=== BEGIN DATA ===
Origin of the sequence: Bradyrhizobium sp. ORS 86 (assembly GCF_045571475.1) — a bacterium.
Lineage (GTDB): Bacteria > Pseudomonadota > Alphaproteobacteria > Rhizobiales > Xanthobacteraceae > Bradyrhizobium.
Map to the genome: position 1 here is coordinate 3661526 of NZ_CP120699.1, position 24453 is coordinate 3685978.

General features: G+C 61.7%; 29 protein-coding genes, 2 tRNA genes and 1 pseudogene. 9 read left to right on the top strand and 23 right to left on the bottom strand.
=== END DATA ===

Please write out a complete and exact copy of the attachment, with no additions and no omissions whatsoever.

Origin of the sequence: Bradyrhizobium sp. ORS 86 (assembly GCF_045571475.1) — a bacterium.
Lineage (GTDB): Bacteria > Pseudomonadota > Alphaproteobacteria > Rhizobiales > Xanthobacteraceae > Bradyrhizobium.
Map to the genome: position 1 here is coordinate 3661526 of NZ_CP120699.1, position 24453 is coordinate 3685978.

General features: G+C 61.7%; 29 protein-coding genes, 2 tRNA genes and 1 pseudogene. 9 read left to right on the top strand and 23 right to left on the bottom strand.